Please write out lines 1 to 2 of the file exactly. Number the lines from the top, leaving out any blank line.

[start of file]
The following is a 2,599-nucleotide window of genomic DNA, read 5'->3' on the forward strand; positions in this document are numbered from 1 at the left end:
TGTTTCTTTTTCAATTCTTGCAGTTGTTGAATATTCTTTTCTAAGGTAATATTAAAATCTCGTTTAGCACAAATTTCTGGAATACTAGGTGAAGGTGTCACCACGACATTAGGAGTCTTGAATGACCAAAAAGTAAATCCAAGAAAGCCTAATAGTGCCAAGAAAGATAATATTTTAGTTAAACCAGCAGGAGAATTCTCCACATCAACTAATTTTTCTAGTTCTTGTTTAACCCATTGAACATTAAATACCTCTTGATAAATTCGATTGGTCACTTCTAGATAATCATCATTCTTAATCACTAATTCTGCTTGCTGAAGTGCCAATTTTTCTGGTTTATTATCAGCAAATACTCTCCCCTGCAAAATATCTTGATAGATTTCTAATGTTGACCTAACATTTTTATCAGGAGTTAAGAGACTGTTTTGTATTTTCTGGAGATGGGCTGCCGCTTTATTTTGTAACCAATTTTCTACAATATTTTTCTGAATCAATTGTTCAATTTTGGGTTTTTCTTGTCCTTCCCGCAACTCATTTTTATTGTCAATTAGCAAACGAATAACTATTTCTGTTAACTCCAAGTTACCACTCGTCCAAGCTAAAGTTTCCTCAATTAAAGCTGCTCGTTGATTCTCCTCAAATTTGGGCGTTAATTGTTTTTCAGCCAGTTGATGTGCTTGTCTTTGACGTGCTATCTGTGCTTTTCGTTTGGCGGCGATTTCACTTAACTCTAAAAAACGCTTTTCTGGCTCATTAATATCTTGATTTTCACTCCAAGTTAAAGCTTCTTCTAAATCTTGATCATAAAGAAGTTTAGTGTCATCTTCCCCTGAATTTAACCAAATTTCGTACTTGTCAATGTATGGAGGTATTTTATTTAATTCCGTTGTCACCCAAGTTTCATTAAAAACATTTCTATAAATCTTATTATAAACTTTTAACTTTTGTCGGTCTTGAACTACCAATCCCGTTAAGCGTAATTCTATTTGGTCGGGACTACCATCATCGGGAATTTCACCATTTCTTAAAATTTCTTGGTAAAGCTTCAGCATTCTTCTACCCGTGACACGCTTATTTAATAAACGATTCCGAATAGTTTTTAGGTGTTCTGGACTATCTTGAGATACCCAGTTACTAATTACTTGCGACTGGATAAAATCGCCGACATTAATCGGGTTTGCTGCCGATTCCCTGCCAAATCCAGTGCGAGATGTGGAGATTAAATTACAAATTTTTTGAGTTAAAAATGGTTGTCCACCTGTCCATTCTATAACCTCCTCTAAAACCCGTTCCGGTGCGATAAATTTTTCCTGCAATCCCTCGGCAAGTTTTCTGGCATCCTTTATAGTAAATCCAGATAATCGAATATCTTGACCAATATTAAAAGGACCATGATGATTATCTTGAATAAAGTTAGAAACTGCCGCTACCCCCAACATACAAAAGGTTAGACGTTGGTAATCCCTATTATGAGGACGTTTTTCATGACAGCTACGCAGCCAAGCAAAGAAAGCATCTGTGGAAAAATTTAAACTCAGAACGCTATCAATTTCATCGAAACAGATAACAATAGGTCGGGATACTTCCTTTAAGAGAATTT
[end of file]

The following is a 2,599-nucleotide window of genomic DNA, read 5'->3' on the forward strand; positions in this document are numbered from 1 at the left end:
TGTTTCTTTTTCAATTCTTGCAGTTGTTGAATATTCTTTTCTAAGGTAATATTAAAATCTCGTTTAGCACAAATTTCTGGAATACTAGGTGAAGGTGTCACCACGACATTAGGAGTCTTGAATGACCAAAAAGTAAATCCAAGAAAGCCTAATAGTGCCAAGAAAGATAATATTTTAGTTAAACCAGCAGGAGAATTCTCCACATCAACTAATTTTTCTAGTTCTTGTTTAACCCATTGAACATTAAATACCTCTTGATAAATTCGATTGGTCACTTCTAGATAATCATCATTCTTAATCACTAATTCTGCTTGCTGAAGTGCCAATTTTTCTGGTTTATTATCAGCAAATACTCTCCCCTGCAAAATATCTTGATAGATTTCTAATGTTGACCTAACATTTTTATCAGGAGTTAAGAGACTGTTTTGTATTTTCTGGAGATGGGCTGCCGCTTTATTTTGTAACCAATTTTCTACAATATTTTTCTGAATCAATTGTTCAATTTTGGGTTTTTCTTGTCCTTCCCGCAACTCATTTTTATTGTCAATTAGCAAACGAATAACTATTTCTGTTAACTCCAAGTTACCACTCGTCCAAGCTAAAGTTTCCTCAATTAAAGCTGCTCGTTGATTCTCCTCAAATTTGGGCGTTAATTGTTTTTCAGCCAGTTGATGTGCTTGTCTTTGACGTGCTATCTGTGCTTTTCGTTTGGCGGCGATTTCACTTAACTCTAAAAAACGCTTTTCTGGCTCATTAATATCTTGATTTTCACTCCAAGTTAAAGCTTCTTCTAAATCTTGATCATAAAGAAGTTTAGTGTCATCTTCCCCTGAATTTAACCAAATTTCGTACTTGTCAATGTATGGAGGTATTTTATTTAATTCCGTTGTCACCCAAGTTTCATTAAAAACATTTCTATAAATCTTATTATAAACTTTTAACTTTTGTCGGTCTTGAACTACCAATCCCGTTAAGCGTAATTCTATTTGGTCGGGACTACCATCATCGGGAATTTCACCATTTCTTAAAATTTCTTGGTAAAGCTTCAGCATTCTTCTACCCGTGACACGCTTATTTAATAAACGATTCCGAATAGTTTTTAGGTGTTCTGGACTATCTTGAGATACCCAGTTACTAATTACTTGCGACTGGATAAAATCGCCGACATTAATCGGGTTTGCTGCCGATTCCCTGCCAAATCCAGTGCGAGATGTGGAGATTAAATTACAAATTTTTTGAGTTAAAAATGGTTGTCCACCTGTCCATTCTATAACCTCCTCTAAAACCCGTTCCGGTGCGATAAATTTTTCCTGCAATCCCTCGGCAAGTTTTCTGGCATCCTTTATAGTAAATCCAGATAATCGAATATCTTGACCAATATTAAAAGGACCATGATGATTATCTTGAATAAAGTTAGAAACTGCCGCTACCCCCAACATACAAAAGGTTAGACGTTGGTAATCCCTATTATGAGGACGTTTTTCATGACAGCTACGCAGCCAAGCAAAGAAAGCATCTGTGGAAAAATTTAAACTCAGAACGCTATCAATTTCATCGAAACAGATAACAATAGGTCGGGATACTTCCTTTAAGAGAATTT